The 883 isn't know for being exceptionally light...or powerful,  but that just added to the challenge. The engine received a new piston kit as well an increase in capacity to 1250cc. Once all was said and done, with the addition of the custom mapped fuel injection and ECU, larger valves and new ports, the modified engine now produces a total of 73 lb-ft of torque and 100 horsepower, which is a significant improvement.

The Hardley custom Harley-Davidson by Revival Cycles left side

The Hardley custom Harley-Davidson by Revival Cycles - right side

The three-piece tank is certainly a standout feature on the bike. It was originally built as a single piece, then split into three separate compartments. The left half houses 3 gallons of gas, with the right being split into two quarters. The electronics are neatly hidden in the front quarter and the rear right is now an oil pan.

Another hand-built feature on the bike we love is the unique exhaust completed with a SuperTrapp muffler is another focal point. The Supertrapp allows the bike to purr at idle but roar when pinned.

For suspension, they swapped in some upside-down forks from a Kawasaki ZX-14, and paired them with fully adjustable Ikon shocks.

Revival Cycle's The Hardley

To get the stance dialed in, Revival opted for 19” wheels wrapped in the very sticky Maxxis dirt-track tires. Braking is made possible via alloy and ceramic composite rotors paired with Brembo monobloc calipers and custom-built stainless steel brake lines.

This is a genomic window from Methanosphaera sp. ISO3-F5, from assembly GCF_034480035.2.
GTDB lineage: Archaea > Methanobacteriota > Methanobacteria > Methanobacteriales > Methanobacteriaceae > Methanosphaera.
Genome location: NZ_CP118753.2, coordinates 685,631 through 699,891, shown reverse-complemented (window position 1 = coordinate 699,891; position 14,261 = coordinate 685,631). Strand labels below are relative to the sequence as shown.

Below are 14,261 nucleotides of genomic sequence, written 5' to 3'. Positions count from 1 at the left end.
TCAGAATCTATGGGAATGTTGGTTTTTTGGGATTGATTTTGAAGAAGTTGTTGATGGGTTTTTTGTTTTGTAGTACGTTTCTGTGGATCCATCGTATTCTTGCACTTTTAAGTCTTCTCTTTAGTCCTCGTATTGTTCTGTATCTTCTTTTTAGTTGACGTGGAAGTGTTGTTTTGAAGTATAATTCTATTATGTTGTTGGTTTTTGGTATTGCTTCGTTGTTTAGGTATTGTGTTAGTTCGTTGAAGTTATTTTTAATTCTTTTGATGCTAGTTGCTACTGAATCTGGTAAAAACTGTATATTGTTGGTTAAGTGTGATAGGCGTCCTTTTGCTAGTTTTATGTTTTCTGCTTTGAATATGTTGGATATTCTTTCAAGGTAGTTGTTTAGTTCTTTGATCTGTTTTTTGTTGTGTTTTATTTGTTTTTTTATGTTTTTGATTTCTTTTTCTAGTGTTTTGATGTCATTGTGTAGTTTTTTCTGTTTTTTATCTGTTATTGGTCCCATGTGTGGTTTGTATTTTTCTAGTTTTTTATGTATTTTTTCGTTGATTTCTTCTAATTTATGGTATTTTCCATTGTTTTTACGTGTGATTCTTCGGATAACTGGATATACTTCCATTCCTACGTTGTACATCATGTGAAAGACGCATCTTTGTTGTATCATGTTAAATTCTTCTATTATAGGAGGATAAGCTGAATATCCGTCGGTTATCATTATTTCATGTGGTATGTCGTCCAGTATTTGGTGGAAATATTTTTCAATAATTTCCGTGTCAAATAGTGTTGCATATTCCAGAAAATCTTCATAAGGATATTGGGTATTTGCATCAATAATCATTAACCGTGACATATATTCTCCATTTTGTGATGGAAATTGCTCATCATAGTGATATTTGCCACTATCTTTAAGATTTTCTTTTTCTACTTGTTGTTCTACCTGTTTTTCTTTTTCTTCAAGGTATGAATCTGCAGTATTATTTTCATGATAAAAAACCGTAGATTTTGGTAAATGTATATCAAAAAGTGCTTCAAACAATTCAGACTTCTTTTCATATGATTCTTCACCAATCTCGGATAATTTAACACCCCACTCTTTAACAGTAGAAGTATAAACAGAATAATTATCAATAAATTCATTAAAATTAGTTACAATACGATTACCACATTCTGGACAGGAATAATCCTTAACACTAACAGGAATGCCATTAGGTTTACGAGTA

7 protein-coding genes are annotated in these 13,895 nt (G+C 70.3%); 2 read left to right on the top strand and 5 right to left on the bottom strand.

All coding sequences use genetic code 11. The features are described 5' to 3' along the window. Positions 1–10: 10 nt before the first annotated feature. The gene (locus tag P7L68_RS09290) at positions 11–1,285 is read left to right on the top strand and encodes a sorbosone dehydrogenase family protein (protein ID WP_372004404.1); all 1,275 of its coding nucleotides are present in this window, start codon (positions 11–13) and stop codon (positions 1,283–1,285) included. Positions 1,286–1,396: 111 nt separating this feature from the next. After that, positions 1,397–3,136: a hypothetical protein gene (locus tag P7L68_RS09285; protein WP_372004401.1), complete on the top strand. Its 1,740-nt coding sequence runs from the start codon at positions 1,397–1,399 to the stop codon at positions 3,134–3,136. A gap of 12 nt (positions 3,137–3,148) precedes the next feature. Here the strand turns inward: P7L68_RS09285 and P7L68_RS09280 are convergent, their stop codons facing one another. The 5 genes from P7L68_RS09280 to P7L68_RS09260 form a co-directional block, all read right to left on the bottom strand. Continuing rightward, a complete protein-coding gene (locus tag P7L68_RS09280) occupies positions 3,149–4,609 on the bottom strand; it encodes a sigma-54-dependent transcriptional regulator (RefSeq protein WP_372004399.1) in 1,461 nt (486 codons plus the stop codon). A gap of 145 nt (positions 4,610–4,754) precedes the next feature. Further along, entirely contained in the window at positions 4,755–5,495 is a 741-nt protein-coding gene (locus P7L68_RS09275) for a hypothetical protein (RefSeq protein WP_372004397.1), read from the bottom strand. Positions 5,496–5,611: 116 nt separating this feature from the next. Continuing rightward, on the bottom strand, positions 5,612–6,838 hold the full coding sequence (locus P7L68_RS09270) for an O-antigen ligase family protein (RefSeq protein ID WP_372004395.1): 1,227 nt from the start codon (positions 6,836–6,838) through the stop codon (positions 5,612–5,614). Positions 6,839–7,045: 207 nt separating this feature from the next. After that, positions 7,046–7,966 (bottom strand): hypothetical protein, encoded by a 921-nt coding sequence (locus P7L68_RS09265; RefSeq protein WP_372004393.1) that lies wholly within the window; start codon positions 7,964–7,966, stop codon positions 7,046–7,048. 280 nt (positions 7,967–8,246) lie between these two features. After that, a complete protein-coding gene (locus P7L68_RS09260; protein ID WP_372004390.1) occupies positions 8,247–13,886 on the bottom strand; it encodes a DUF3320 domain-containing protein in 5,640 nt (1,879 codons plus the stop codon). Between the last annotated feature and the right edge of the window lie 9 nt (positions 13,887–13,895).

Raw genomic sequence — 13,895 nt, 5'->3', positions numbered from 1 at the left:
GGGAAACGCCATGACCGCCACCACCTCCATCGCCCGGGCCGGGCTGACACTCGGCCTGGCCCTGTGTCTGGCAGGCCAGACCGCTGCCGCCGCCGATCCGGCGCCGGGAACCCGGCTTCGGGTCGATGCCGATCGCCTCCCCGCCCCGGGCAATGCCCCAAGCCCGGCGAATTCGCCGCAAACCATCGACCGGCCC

Custom Harley Davidson The Hardley dirt tracker wheels

Rather than converging to a chain drive, The Hardley's belt drive was retained. Revival CNC-milled their own beautiful rear pulley, matching the shape of the rear brake rotor. To keep belt tension on point, they made a custom spring-loaded idle arm to ride on the belt.

Custom belt drive for The Hardley custom Harley

The rear of the original 883 was binned and replaced with a new custom lightweight chromoly subframe, donning a very slim distressed leather seat made by Ginger at New Church Moto.

The Hardley custom Harley-Davidson

The end result of The Hardley is a stripped down, well handling, relatively powerful Harley that "hardley" bears any resemblance with it's original self. Well done gents, well done.

Revival Cycles: Online | Facebook | Instagram